Learning About ADHD

Treatment for ADHD starts with learning about it. It is important for everyone involved to become informed about ADHD, including you, your child, his teachers, and other caregivers. Learning about ADHD will help you understand:

  • what ADHD is
  • how inattention, hyperactivity, and impulsivity affect your child's behaviour
  • why your child seems to have trouble with certain things
  • how you can help your child
  • how and why some approaches will work better than others

Learning about ADHD will also help you feel more confident and better able to cope as a parent.

To learn more about ADHD, you can:

  • read about the condition in books and web sites like this one
  • see a counsellor who has experience with ADHD
  • discuss it with your child's doctor or psychologist
  • join a support group for parents of children with ADHD

Helping your child learn about ADHD

Understanding ADHD can help you to share appropriate information with your child. It is helpful to include children as partners in their care as soon as possible, by sharing information and encouraging them to ask questions and express their concerns.

The information that you share with your child will depend on:

  • your child’s age, maturity level, and personality
  • what your child already knows and wants to know
  • what you know about ADHD
  • your child’s specific diagnosis of ADHD (hyperactive, inattentive, or combined type)

The following suggestions may help you to help your child learn more about ADHD:

  • Find out what your child already knows. You could ask, “Can you tell me what you already know about ADHD?”
  • Clarify your child’s understanding. Children may use correct words, such as “attention,” but may still have misconceptions. You could ask, “What does ‘attention' mean?” 
  • Ask to share more information. You could ask, “Can I tell you what I know about ADHD?”
  • Share information in a clear and positive way. Provide manageable pieces of information and use language your child can understand. For instance, most children can understand that “The brain is the boss of your body and it controls everything that you do, from scratching your nose to talking to kicking a ball. Your brain works a bit differently than most kids’. Sometimes your brain jumps from idea to idea and that makes it hard to pay attention to only one thing." How you share the information will depend partly on your child’s age and on which subtype of ADHD your child was diagnosed with.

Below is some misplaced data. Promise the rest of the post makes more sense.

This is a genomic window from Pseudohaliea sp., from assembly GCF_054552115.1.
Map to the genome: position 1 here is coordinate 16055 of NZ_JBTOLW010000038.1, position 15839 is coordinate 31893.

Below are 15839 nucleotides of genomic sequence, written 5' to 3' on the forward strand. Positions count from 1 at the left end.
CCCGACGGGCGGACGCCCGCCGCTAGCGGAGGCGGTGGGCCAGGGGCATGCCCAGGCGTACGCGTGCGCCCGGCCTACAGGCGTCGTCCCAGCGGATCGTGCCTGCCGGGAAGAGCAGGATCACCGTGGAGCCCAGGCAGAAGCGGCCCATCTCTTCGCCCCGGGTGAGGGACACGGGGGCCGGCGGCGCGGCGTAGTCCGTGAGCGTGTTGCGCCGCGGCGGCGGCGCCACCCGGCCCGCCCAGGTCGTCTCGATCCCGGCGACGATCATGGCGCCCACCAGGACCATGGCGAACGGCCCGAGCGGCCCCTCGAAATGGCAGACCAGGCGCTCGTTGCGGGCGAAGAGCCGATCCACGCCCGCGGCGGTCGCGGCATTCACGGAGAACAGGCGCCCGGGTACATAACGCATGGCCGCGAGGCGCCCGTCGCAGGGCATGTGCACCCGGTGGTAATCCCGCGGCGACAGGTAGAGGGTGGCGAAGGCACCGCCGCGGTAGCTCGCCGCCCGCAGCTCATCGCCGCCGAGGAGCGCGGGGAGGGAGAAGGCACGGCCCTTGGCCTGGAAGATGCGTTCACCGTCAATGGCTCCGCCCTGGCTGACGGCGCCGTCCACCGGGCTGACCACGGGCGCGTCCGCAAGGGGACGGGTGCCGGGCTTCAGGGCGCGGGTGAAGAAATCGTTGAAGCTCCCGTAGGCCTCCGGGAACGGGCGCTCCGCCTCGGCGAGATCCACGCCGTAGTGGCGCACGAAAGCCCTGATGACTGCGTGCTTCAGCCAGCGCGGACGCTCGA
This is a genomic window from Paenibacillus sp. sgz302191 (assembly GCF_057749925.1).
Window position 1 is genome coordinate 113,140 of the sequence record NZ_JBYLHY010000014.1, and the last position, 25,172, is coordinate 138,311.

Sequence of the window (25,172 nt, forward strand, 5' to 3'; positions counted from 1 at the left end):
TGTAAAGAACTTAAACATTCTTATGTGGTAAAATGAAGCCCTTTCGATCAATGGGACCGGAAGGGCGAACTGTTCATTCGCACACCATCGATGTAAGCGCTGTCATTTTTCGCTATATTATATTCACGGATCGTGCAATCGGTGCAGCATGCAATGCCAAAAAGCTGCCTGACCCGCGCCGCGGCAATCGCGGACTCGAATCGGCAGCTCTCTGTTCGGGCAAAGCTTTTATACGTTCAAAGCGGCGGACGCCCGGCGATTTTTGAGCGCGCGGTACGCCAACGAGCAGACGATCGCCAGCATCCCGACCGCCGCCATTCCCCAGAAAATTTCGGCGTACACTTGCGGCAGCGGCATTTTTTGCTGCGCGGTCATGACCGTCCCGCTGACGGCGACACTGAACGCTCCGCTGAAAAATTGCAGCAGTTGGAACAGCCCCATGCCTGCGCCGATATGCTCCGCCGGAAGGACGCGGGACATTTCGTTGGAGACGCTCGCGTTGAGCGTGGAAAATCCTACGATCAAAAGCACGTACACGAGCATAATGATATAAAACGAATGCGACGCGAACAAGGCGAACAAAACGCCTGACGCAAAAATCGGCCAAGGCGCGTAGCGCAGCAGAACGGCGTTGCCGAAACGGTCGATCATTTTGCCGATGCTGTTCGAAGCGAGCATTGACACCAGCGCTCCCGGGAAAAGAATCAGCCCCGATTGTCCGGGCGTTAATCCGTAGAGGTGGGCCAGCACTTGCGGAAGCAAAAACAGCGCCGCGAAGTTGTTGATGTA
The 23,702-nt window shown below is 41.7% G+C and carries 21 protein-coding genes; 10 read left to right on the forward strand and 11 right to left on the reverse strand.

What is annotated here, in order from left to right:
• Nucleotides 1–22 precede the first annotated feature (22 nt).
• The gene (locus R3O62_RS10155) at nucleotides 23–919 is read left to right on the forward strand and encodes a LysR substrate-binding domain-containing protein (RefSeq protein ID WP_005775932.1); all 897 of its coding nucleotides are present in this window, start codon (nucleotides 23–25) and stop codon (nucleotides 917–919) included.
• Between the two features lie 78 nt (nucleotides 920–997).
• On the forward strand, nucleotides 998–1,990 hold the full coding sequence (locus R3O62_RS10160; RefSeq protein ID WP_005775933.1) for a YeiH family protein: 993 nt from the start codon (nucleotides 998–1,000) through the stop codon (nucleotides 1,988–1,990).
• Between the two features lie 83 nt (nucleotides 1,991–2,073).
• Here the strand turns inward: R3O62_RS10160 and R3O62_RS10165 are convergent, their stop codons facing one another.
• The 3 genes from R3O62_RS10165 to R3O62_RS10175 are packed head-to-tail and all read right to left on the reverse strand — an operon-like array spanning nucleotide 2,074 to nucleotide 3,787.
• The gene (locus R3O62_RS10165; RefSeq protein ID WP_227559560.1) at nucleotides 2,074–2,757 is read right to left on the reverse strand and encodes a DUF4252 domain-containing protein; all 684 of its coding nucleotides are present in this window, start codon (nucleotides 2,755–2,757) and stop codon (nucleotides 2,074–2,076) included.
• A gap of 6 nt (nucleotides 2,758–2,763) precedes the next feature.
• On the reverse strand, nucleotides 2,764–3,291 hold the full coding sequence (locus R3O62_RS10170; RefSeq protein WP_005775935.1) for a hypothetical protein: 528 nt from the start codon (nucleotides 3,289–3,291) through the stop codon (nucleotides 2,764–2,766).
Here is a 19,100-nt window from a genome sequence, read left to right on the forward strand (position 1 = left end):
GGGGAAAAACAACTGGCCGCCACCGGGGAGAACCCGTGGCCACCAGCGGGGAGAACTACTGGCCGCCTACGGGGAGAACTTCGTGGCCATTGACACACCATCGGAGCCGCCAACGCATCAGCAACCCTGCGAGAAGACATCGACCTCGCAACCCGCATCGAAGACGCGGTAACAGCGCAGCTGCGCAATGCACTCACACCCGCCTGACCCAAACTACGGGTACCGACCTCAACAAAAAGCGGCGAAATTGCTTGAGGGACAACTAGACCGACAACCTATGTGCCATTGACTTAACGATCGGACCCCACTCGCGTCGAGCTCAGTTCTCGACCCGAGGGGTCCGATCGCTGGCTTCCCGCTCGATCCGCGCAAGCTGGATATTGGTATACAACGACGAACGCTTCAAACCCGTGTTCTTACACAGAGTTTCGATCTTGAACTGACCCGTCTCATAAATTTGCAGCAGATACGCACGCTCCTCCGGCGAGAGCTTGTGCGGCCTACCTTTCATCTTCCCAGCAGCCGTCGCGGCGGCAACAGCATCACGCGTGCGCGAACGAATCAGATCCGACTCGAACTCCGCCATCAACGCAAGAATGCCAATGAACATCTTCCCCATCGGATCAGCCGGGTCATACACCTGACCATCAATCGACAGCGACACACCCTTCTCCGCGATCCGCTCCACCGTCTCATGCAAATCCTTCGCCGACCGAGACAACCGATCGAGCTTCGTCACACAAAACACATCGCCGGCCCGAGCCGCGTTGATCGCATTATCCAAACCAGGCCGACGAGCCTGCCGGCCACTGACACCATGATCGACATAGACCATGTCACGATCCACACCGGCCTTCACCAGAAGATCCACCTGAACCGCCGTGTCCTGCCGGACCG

• Let your child lead the discussion as much as possible, as this will give you a better idea of what he wants to know.
  • Be aware of how your child responds to the information. Listen to what he says and watch for non-verbal cues and changes in mood or behaviour, as these may all be signs that your child is having a difficult time with the information. He may not understand, he may be bored, or he may be worried or confused. You could ask, “Do you have any questions about anything we’ve talked about? What do you think or how do you feel about all this?” 
  • Maximize opportunities to talk and share information when your child is curious and asking questions about ADHD.
  • If you don’t know the answer to your child’s questions, take the opportunity to find the answer together, for example by talking to the doctor or getting information from a web site you trust.
  • Use varied resources to help talk to and educate your child, including books, videos, pamphlets, drawing, play, or joining children’s groups. Some of these resources are listed on the "Resources" page of this site.
  • Don't try to tell your child everything at once. Learning about ADHD is a continuous process. As your child gets older, he will be able to understand more complex ideas. Check back every few months to confirm what you both know and see if he wants or needs more information.

Tara McAuley, PhD, CPsych

Peter Chaban, MA, MEd

Rosemary Tannock, PhD

10/14/2009


Notes: